From a dietary standpoint the best sources of B12 include eggs, cheese, milk and milk products, meat, fish, fortified breakfast cereals, shellfish, poultry and some soy based products. B12 is a water-soluble vitamin so it is hard to overdose on it because what ever is not needed is generally excreted in your urine. Some of the side effects from taking B12 can include headaches, itching, anxiety or nervousness and in severe case uncontrolled movements.

I’m often asked if it is better to use the injectable form or take the oral supplements. This is entirely dependent on the state of your gastrointestinal system. In the case of pernicious anemia taking an oral supplement would be of little value because the atrophy of the stomach wall does not allow it to be absorbed therefore an injection is the best option. If you are able to digest and absorb properly then an oral supplement is fine. If you have assessed a need for B12 it’s important that you let your physician know before you begin to take it to ensure there are no issues with any other medication you are taking.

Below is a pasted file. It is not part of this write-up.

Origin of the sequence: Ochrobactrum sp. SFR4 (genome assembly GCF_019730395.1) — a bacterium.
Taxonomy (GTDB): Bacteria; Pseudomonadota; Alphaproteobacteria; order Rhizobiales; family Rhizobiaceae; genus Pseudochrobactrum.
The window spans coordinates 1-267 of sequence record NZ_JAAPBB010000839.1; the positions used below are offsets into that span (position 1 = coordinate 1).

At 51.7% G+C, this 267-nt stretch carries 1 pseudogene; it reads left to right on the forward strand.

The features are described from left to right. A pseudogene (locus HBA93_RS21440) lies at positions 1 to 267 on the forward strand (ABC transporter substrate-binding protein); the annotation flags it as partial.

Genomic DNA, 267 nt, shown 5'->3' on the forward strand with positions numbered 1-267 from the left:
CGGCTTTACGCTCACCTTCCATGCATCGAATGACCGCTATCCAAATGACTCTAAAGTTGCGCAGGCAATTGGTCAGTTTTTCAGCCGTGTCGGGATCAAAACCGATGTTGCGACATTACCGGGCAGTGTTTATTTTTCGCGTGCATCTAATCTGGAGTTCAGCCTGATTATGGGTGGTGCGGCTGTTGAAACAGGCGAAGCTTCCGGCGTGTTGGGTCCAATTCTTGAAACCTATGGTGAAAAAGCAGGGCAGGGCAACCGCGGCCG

As with any medication, vitamin or supplement be certain that you have a need for it before beginning and if you do so taking it regularly will give you the best results.

With Gratitude,
Pat

Spring: Glorious and Problematic

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Spring: Glorious and Problematic